AUSTIN (KXAN) — A newly released audit, scheduled to be presented to the Audit and Finance Committee Wednesday morning, reveals cities with similar ordinances related to homelessness have lawsuits on their hands.
The lawsuits challenge the enforcement of city ordinances related to panhandling, camping and sit/lie because when shelters are full, people still need a place to stay. When shelters are full, the ordinances can create legal risks, the audit explains.
The audit named an example from August of this year, when a U.S. district judge ordered the city of Houston to temporarily stop enforcing its camping ordinance because the shelters were full.
The audit is the first in a series of audits on the city’s homelessness assistance, meant to determine if city ordinances align with efforts to get people into support services and housing. Future reports plan to take a closer look at coordination of Austin’s homelessness assistance efforts, how the city allocates resources to address homelessness and the outcomes of those efforts.
There’s been a 14 percent increase since 2013 in the number of people who use homelessness assistance services.
The city ordinances may also create barriers for people attempting to get out of homelessness because if a person fails to appear in court, an arrest warrant is issued.
In Austin, this is the case for 90 percent of the citations violating the city’s anti-camping, sit/lie and anti-panhandling ordinances. The citations “do not appear to effectively or efficiently connect people experiencing homelessness to services” and in addition, may increase the risk of the city being sued, the audit states.
Data from the Downtown Austin Community Court shows there were about 18,000 tickets issued for the city’s rules against camping, sit and lie or panhandling between 2014 and 2016. Arrest warrants were eventually issued for more that 11,000 of the cases after failure to appear in court.
KXAN spoke with a man named Ross in south Austin, near Sunrise Community Church. He says he’s been homeless less than a year.
“They have a law saying you can’t sit down. So if you don’t have anywhere to live and all the homeless shelters are full, then where do you go? Do you walk in a circle 24-hours a day?” he said.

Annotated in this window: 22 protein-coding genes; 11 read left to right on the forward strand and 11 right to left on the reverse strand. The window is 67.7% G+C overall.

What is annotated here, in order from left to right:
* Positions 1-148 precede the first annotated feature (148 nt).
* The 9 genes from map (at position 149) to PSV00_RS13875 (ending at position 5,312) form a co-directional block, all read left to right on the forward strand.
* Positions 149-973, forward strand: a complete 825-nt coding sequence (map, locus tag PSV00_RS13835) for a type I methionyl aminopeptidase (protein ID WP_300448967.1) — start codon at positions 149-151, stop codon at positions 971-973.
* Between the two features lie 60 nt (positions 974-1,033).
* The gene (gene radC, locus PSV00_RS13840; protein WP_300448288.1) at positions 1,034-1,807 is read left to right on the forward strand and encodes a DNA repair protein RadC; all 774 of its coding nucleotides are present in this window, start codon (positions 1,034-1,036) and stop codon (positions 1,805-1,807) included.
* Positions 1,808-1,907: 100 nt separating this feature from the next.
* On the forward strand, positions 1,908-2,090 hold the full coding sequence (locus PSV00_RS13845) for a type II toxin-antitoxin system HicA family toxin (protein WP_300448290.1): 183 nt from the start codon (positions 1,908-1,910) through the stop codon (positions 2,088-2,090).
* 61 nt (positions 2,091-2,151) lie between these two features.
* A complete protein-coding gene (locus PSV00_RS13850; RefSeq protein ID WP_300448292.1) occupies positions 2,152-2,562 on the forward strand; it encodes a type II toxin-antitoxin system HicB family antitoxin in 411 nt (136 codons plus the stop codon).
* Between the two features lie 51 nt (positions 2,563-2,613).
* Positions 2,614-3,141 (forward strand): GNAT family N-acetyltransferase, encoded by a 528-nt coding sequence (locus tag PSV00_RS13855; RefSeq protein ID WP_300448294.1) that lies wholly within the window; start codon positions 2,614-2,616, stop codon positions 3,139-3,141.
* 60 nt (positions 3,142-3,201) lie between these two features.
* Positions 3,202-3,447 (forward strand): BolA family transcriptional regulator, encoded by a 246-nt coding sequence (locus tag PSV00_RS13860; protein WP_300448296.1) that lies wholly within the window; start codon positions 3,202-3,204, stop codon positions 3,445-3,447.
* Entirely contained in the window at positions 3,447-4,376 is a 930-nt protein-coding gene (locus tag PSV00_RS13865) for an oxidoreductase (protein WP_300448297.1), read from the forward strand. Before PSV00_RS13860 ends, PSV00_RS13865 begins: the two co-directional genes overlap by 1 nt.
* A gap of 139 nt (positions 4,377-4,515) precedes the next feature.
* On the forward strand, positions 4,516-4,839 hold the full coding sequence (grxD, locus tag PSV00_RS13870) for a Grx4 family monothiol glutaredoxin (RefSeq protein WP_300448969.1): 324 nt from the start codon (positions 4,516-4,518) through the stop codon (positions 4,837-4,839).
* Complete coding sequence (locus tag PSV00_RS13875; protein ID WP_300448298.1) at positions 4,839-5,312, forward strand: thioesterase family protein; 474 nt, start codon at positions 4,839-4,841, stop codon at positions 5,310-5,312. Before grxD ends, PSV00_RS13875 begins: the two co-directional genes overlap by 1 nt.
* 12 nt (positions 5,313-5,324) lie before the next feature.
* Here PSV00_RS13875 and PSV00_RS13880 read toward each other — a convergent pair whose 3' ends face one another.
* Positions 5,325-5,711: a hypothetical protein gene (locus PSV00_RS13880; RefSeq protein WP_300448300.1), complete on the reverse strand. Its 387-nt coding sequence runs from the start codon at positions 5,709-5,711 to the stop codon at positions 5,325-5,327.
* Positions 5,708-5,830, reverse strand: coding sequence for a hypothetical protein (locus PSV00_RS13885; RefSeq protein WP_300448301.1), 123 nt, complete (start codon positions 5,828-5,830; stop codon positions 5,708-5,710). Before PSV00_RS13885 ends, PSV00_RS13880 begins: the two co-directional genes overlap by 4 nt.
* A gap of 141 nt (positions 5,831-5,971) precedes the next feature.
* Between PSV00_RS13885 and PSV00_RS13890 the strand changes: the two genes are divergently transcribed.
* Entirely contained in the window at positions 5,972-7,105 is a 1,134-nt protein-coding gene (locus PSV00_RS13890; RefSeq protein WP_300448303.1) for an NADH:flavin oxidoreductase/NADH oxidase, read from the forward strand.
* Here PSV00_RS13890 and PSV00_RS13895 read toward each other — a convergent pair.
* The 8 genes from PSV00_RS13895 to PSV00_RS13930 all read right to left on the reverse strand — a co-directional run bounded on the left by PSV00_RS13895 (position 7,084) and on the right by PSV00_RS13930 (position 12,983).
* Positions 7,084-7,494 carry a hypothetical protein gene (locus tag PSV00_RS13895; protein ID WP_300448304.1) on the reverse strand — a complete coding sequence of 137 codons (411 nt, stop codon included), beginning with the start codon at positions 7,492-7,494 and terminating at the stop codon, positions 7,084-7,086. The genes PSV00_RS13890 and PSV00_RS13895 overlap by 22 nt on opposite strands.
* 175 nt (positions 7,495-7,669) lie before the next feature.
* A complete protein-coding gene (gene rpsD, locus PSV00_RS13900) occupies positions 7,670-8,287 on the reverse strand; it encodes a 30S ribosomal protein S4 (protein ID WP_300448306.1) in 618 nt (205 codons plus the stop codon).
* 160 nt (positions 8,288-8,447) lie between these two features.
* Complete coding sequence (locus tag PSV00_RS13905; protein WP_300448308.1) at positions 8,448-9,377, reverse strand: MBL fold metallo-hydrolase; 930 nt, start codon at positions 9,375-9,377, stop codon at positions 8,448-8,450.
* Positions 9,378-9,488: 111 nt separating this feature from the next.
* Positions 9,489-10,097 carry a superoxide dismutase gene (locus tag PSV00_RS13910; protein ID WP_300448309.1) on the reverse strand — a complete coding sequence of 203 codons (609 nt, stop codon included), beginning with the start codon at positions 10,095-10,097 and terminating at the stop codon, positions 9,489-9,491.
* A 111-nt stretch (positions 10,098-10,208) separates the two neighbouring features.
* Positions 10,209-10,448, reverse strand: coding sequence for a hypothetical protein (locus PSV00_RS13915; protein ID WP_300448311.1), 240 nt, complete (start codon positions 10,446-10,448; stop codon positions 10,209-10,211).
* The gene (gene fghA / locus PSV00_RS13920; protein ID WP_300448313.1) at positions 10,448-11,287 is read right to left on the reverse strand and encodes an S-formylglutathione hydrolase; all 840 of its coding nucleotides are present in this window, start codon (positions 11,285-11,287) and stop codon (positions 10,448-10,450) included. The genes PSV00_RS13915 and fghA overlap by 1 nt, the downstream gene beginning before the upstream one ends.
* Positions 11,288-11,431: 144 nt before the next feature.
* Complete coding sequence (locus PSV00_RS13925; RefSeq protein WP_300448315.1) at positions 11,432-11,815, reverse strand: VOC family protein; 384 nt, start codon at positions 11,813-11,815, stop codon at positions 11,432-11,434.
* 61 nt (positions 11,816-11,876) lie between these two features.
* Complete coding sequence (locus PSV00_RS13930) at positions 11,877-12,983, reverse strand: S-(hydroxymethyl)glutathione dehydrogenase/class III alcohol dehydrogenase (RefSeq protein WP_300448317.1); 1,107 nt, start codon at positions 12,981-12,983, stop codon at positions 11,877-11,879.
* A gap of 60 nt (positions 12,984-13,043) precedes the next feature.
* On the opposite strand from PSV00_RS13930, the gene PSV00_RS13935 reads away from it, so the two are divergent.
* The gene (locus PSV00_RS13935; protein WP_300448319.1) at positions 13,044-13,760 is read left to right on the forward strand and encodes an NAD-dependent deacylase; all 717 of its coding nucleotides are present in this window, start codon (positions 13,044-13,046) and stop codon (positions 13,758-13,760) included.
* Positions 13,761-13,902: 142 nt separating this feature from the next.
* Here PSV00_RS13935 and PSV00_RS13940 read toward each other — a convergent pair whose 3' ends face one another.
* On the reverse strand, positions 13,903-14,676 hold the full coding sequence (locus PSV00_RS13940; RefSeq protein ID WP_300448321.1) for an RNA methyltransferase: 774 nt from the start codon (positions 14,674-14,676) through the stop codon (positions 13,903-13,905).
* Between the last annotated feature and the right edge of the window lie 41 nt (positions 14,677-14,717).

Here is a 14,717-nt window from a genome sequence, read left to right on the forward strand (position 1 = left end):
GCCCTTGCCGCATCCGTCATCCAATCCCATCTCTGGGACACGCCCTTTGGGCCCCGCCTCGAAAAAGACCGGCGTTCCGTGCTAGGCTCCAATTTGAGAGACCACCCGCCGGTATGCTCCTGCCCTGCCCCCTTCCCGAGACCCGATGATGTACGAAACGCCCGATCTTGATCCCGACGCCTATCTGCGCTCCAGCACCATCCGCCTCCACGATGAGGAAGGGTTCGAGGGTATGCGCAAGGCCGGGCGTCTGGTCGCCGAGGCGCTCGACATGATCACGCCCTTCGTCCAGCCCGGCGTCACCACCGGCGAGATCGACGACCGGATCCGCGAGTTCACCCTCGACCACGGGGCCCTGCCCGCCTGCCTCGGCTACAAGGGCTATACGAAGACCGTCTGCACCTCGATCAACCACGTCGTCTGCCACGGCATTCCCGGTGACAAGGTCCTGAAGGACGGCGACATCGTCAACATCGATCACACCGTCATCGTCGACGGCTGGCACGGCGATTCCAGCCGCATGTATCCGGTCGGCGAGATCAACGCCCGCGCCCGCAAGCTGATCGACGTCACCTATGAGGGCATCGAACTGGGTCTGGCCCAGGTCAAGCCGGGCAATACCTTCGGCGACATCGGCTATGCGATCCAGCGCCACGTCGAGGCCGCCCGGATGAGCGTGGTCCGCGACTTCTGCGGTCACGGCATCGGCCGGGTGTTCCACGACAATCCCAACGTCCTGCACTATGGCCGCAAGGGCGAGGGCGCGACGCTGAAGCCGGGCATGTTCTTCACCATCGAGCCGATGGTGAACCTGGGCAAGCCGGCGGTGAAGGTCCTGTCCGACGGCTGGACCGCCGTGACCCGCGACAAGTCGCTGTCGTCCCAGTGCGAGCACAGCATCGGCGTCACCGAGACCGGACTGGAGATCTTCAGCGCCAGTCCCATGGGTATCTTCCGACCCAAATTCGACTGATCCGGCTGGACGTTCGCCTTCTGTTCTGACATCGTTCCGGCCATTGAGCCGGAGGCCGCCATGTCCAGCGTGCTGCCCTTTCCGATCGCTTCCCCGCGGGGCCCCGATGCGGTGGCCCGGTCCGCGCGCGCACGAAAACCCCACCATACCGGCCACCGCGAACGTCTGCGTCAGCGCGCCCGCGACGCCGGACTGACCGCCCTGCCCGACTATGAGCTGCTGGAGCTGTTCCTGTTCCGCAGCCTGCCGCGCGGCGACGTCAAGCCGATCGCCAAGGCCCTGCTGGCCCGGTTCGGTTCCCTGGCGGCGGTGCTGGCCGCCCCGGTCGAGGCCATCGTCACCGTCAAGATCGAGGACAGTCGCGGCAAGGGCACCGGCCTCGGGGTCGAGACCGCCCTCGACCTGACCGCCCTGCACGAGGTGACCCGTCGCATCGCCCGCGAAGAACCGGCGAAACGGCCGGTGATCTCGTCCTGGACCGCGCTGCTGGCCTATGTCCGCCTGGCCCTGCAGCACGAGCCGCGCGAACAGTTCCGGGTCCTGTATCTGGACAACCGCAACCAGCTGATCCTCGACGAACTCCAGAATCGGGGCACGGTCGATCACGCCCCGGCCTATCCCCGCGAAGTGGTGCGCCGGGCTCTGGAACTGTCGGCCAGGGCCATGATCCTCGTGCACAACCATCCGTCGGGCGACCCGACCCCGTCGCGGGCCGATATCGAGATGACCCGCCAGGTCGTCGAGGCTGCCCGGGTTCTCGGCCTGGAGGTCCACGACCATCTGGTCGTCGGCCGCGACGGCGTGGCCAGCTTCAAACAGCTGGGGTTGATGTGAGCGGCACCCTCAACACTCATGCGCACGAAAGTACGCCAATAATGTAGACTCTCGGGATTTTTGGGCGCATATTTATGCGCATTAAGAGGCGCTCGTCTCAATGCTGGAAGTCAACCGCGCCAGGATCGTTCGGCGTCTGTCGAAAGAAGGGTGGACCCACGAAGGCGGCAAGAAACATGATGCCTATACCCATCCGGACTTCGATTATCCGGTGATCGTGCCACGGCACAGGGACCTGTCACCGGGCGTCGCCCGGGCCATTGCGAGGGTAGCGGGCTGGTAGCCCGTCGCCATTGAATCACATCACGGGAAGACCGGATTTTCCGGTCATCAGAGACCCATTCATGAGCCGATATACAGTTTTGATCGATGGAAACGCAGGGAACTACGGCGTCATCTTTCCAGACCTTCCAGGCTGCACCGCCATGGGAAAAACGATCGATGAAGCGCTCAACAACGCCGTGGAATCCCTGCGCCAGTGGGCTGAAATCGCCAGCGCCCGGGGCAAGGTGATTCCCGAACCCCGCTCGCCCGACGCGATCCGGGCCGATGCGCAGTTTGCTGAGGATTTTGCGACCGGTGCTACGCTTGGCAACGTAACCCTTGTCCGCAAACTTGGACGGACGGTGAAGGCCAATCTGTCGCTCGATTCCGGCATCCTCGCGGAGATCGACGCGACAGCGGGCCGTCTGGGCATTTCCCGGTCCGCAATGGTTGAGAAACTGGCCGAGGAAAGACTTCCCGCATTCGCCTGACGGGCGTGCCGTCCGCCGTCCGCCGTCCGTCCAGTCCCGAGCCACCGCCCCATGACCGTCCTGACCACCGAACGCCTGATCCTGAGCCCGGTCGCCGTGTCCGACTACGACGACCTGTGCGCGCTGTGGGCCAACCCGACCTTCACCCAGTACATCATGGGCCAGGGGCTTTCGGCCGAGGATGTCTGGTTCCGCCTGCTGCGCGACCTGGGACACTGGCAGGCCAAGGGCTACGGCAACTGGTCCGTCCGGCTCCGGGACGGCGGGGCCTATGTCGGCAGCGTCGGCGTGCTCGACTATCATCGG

For months, he says that’s what it feels like he’s been doing. Going in circles.
“We get herded like cattle,” Ross said. “You have to sleep and if you slow down to sleep and you go to jail for it, which I’ve done, that’s pretty much where you get to sleep.”
KXAN met with the director of Sunrise Community Church’s Homeless Navigation Center, Mark Hilbelink, who said the reality is the city just doesn’t have a plan. Not one that’s seen far-reaching success, if you ask him.
“If we don’t come up with a plan and we just force people to continue to move and play citywide whack-a-mole, it’s not going to create a solution that’s going to be good for anybody,” Hilbelink said.
Miles away from downtown, Hilbelink says he sees inconsistencies in enforcement.
“Right now what’s happening is that people get their camps destroyed, they move on to a new place for a little while and they’re permitted to stay there in a lot of cases and after a while for no particular reason, they’re moved on again,” Hilbelink.
Another risk factor the audit identified stems from a 2015 Supreme Court ruling that’s recently been used to challenge elements of panhandling laws. Namely, ruling against cities that limit when panhandling can occur and how far people have to be from a certain location. Austin’s ordinance has both restrictions.
Executive director of the Ending Community Homelessness Coalition (ECHO) Ann Howard told KXAN, “Even the best written ordinances won’t end homelessness. We need to scale up our ability to connect panhandlers to jobs and homeless to housing. Housing programs that connect people to income and healthcare create stability and prevent returns to homelessness.”